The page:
The suburbs, the ’60s

What use a scrap of bush?

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  • Published 20190205
  • ISBN: 9781925773408
  • Extent: 264pp
  • Paperback (234 x 153mm), eBook

IT’S 1961, AND the kids of the baby boom are rapidly outgrowing old nests. On the eastern edge of Melbourne’s suburbs, orchards and dirt roads are giving way to brick veneer and asphalt, with new houses going up fast on quarter-acre blocks bulldozed down to the bare smooth clay. At 6 Irving Court, Vermont, the window frames have just been put in: my mother, standing in what will be the marital bedroom, leans her hands against the sill and smiles out towards my father taking yet another photo with his Kodak Brownie. A big, eye-crinkling smile, with a hint of triumph. For the first time, my parents will be living in a house they actually own, and both have convinced themselves it’ll heal the rifts in their thirteen-year marriage.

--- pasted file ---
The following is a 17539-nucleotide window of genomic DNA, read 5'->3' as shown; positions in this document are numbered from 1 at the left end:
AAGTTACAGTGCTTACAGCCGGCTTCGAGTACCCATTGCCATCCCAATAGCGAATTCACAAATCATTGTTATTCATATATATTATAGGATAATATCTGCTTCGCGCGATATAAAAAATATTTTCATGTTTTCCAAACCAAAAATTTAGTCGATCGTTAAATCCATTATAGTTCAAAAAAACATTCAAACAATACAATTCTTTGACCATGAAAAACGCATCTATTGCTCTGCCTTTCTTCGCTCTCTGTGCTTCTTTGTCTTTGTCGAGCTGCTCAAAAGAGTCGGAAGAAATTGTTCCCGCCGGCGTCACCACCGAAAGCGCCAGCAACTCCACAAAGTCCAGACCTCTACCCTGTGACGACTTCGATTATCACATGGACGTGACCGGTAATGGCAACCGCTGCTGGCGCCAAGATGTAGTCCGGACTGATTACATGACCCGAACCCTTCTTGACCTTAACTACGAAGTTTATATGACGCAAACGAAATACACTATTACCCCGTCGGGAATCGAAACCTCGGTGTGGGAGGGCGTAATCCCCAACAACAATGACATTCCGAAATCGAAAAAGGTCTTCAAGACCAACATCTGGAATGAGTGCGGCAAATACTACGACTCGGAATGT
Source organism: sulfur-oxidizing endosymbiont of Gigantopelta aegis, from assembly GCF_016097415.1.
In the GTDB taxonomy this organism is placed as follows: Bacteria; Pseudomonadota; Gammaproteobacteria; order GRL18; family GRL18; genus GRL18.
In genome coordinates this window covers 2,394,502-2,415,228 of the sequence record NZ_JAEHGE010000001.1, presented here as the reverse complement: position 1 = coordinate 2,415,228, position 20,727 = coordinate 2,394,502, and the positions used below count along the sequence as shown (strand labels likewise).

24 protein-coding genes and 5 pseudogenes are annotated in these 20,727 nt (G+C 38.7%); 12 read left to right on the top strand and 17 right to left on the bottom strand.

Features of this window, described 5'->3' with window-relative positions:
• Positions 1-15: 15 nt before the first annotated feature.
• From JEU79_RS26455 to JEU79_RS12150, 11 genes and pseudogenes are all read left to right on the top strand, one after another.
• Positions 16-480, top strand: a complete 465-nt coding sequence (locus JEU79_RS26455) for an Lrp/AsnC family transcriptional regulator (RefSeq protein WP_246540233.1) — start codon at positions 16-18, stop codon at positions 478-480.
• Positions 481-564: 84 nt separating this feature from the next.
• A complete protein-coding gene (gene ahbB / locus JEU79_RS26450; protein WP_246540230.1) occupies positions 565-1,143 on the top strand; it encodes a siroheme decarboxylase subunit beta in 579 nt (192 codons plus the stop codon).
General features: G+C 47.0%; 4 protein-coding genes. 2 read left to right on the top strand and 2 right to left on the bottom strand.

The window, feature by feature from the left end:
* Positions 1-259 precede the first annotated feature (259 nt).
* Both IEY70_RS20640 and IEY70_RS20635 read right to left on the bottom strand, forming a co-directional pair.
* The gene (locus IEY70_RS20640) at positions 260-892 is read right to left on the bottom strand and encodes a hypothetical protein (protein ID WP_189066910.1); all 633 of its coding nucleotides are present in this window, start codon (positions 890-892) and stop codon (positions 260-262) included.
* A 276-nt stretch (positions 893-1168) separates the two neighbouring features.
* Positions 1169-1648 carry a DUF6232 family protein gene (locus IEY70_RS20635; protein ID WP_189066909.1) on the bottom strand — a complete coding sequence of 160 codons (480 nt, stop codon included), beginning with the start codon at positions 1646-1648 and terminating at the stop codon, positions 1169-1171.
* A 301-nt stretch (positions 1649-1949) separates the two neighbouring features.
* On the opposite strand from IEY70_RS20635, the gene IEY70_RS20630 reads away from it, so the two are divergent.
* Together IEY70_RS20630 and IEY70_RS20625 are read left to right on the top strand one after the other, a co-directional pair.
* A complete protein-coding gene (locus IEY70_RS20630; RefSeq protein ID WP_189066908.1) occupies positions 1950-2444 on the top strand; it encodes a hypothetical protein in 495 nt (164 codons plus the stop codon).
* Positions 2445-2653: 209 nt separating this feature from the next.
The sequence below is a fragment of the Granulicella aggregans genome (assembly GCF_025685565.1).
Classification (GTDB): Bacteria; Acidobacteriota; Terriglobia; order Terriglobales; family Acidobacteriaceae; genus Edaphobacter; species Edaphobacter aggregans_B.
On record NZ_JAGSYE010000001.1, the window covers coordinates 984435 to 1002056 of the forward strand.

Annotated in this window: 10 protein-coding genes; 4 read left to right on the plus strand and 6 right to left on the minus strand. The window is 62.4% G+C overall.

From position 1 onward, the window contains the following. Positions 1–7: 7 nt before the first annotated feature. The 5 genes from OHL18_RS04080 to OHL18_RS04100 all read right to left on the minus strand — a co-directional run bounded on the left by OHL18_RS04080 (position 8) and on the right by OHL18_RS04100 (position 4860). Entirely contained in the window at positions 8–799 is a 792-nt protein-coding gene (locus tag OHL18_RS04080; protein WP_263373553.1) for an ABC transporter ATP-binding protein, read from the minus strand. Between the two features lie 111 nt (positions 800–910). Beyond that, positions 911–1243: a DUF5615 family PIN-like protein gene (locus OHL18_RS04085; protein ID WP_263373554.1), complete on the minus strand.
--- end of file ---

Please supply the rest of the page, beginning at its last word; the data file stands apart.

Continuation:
I’m beside her, grinning like I’ve built the place myself. Six years old, with solid, summer-browned limbs and black hair home-cut in a lopsided fringe. Next year my brothers and I will be going to brand-new schools. I’ll learn to swim in the magnificent Nunawading Memorial Swimming Pool – Olympic size, fancy! In its first month, 80,000 people passed through the turnstiles. Oh, we’re all keen as mustard to move out of the cramped rental and into this: our new home.

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